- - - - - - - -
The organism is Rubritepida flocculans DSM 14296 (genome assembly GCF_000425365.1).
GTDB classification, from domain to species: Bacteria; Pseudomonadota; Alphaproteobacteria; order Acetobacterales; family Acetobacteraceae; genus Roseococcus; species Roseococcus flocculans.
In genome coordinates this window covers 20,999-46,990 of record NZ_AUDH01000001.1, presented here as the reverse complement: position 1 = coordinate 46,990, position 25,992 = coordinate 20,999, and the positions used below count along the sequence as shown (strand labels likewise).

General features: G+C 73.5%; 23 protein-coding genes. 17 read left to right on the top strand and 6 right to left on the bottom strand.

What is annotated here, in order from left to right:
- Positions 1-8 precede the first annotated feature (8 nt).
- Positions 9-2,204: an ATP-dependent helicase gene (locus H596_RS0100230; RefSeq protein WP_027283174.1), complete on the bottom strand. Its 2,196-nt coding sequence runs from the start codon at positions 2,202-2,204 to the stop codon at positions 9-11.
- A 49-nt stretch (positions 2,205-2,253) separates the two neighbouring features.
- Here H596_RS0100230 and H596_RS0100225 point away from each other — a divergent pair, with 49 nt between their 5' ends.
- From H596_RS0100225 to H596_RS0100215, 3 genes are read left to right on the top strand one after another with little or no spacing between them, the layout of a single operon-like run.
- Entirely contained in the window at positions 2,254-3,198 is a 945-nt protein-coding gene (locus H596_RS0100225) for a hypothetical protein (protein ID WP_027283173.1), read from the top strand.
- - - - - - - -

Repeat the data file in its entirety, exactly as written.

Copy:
The organism is Rubritepida flocculans DSM 14296 (genome assembly GCF_000425365.1).
GTDB classification, from domain to species: Bacteria; Pseudomonadota; Alphaproteobacteria; order Acetobacterales; family Acetobacteraceae; genus Roseococcus; species Roseococcus flocculans.
In genome coordinates this window covers 20,999-46,990 of record NZ_AUDH01000001.1, presented here as the reverse complement: position 1 = coordinate 46,990, position 25,992 = coordinate 20,999, and the positions used below count along the sequence as shown (strand labels likewise).

General features: G+C 73.5%; 23 protein-coding genes. 17 read left to right on the top strand and 6 right to left on the bottom strand.

What is annotated here, in order from left to right:
- Positions 1-8 precede the first annotated feature (8 nt).
- Positions 9-2,204: an ATP-dependent helicase gene (locus H596_RS0100230; RefSeq protein WP_027283174.1), complete on the bottom strand. Its 2,196-nt coding sequence runs from the start codon at positions 2,202-2,204 to the stop codon at positions 9-11.
- A 49-nt stretch (positions 2,205-2,253) separates the two neighbouring features.
- Here H596_RS0100230 and H596_RS0100225 point away from each other — a divergent pair, with 49 nt between their 5' ends.
- From H596_RS0100225 to H596_RS0100215, 3 genes are read left to right on the top strand one after another with little or no spacing between them, the layout of a single operon-like run.
- Entirely contained in the window at positions 2,254-3,198 is a 945-nt protein-coding gene (locus H596_RS0100225) for a hypothetical protein (protein ID WP_027283173.1), read from the top strand.